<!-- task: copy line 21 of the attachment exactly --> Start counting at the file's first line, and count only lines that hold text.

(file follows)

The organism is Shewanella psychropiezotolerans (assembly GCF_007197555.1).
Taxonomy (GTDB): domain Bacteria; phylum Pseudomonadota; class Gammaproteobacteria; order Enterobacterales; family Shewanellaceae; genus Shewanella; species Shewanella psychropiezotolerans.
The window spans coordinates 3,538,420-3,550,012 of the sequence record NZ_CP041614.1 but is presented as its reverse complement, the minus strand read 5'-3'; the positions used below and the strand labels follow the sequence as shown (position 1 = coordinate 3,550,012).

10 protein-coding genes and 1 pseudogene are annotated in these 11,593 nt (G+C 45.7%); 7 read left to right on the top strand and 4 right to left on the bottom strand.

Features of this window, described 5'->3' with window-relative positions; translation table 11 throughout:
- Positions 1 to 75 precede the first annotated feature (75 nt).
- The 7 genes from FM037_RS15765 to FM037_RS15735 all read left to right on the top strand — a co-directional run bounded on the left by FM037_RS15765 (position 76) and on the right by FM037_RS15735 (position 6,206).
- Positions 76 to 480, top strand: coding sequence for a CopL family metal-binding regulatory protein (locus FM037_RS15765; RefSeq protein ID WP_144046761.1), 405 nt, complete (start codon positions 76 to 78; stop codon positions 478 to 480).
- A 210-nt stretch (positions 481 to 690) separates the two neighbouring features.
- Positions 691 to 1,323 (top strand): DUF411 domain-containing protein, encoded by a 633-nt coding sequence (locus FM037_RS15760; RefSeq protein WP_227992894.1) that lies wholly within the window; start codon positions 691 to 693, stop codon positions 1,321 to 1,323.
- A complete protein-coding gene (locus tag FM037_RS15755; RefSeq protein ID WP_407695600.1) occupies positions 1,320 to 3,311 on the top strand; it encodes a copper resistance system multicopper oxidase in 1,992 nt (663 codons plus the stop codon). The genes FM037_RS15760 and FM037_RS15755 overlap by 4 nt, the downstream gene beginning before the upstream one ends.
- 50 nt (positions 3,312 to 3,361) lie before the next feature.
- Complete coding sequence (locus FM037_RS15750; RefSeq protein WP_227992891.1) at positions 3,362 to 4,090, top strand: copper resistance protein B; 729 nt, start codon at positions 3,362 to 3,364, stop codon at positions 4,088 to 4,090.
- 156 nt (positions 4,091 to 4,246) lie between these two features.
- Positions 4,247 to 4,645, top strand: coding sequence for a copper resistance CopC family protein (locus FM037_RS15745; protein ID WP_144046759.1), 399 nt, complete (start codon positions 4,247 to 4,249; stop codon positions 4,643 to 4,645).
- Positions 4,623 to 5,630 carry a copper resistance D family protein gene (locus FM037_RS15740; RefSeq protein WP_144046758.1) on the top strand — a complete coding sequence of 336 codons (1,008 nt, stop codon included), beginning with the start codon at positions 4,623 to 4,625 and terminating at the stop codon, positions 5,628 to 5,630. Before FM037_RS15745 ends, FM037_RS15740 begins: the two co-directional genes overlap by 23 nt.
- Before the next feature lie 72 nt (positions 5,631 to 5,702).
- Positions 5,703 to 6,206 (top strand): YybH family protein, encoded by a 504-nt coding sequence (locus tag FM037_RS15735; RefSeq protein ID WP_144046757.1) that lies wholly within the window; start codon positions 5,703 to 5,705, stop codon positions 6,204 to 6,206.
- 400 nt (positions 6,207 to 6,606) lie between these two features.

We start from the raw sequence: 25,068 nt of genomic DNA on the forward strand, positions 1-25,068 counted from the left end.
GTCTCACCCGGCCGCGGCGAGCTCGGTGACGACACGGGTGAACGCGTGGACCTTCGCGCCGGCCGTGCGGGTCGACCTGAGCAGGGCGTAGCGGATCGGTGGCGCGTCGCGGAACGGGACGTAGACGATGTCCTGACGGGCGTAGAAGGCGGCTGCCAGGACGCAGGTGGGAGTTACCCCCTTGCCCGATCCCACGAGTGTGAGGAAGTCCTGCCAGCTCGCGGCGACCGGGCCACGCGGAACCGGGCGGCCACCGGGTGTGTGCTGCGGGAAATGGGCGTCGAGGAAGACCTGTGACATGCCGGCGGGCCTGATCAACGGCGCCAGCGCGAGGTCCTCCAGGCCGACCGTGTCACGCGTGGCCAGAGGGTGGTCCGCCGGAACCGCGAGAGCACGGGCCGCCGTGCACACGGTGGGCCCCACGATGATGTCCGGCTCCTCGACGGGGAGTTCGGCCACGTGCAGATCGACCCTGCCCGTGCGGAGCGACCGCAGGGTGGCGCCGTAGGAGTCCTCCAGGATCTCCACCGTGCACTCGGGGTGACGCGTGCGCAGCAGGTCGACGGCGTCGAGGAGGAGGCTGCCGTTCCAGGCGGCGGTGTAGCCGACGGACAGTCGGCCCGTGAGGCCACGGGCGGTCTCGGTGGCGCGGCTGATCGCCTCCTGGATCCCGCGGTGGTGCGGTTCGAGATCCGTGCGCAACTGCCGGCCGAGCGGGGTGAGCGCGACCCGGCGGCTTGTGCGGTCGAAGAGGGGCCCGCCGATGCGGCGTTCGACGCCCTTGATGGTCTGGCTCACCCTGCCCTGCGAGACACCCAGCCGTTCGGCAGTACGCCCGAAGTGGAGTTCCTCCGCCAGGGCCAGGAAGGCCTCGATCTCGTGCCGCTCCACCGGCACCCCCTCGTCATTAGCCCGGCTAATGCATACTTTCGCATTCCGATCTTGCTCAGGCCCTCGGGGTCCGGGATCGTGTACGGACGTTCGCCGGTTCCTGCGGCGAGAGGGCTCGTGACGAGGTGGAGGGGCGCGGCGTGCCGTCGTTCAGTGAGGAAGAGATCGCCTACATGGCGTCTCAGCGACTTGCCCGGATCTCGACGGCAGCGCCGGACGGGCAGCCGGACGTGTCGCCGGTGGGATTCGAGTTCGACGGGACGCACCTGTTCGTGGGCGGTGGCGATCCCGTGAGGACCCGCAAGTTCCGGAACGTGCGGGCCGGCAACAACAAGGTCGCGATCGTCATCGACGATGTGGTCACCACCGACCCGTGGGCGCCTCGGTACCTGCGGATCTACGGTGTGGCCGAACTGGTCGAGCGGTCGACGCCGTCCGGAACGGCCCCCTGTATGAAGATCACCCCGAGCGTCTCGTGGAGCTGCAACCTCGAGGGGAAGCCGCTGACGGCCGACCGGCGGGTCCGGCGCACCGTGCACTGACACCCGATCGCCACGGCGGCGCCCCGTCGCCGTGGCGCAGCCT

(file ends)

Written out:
GTCTCACCCGGCCGCGGCGAGCTCGGTGACGACACGGGTGAACGCGTGGACCTTCGCGCCGGCCGTGCGGGTCGACCTGAGCAGGGCGTAGCGGATCGGTGGCGCGTCGCGGAACGGGACGTAGACGATGTCCTGACGGGCGTAGAAGGCGGCTGCCAGGACGCAGGTGGGAGTTACCCCCTTGCCCGATCCCACGAGTGTGAGGAAGTCCTGCCAGCTCGCGGCGACCGGGCCACGCGGAACCGGGCGGCCACCGGGTGTGTGCTGCGGGAAATGGGCGTCGAGGAAGACCTGTGACATGCCGGCGGGCCTGATCAACGGCGCCAGCGCGAGGTCCTCCAGGCCGACCGTGTCACGCGTGGCCAGAGGGTGGTCCGCCGGAACCGCGAGAGCACGGGCCGCCGTGCACACGGTGGGCCCCACGATGATGTCCGGCTCCTCGACGGGGAGTTCGGCCACGTGCAGATCGACCCTGCCCGTGCGGAGCGACCGCAGGGTGGCGCCGTAGGAGTCCTCCAGGATCTCCACCGTGCACTCGGGGTGACGCGTGCGCAGCAGGTCGACGGCGTCGAGGAGGAGGCTGCCGTTCCAGGCGGCGGTGTAGCCGACGGACAGTCGGCCCGTGAGGCCACGGGCGGTCTCGGTGGCGCGGCTGATCGCCTCCTGGATCCCGCGGTGGTGCGGTTCGAGATCCGTGCGCAACTGCCGGCCGAGCGGGGTGAGCGCGACCCGGCGGCTTGTGCGGTCGAAGAGGGGCCCGCCGATGCGGCGTTCGACGCCCTTGATGGTCTGGCTCACCCTGCCCTGCGAGACACCCAGCCGTTCGGCAGTACGCCCGAAGTGGAGTTCCTCCGCCAGGGCCAGGAAGGCCTCGATCTCGTGCCGCTCCACCGGCACCCCCTCGTCATTAGCCCGGCTAATGCATACTTTCGCATTCCGATCTTGCTCAGGCCCTCGGGGTCCGGGATCGTGTACGGACGTTCGCCGGTTCCTGCGGCGAGAGGGCTCGTGACGAGGTGGAGGGGCGCGGCGTGCCGTCGTTCAGTGAGGAAGAGATCGCCTACATGGCGTCTCAGCGACTTGCCCGGATCTCGACGGCAGCGCCGGACGGGCAGCCGGACGTGTCGCCGGTGGGATTCGAGTTCGACGGGACGCACCTGTTCGTGGGCGGTGGCGATCCCGTGAGGACCCGCAAGTTCCGGAACGTGCGGGCCGGCAACAACAAGGTCGCGATCGTCATCGACGATGTGGTCACCACCGACCCGTGGGCGCCTCGGTACCTGCGGATCTACGGTGTGGCCGAACTGGTCGAGCGGTCGACGCCGTCCGGAACGGCCCCCTGTATGAAGATCACCCCGAGCGTCTCGTGGAGCTGCAACCTCGAGGGGAAGCCGCTGACGGCCGACCGGCGGGTCCGGCGCACCGTGCACTGACACCCGATCGCCACGGCGGCGCCCCGTCGCCGTGGCGCAGCCT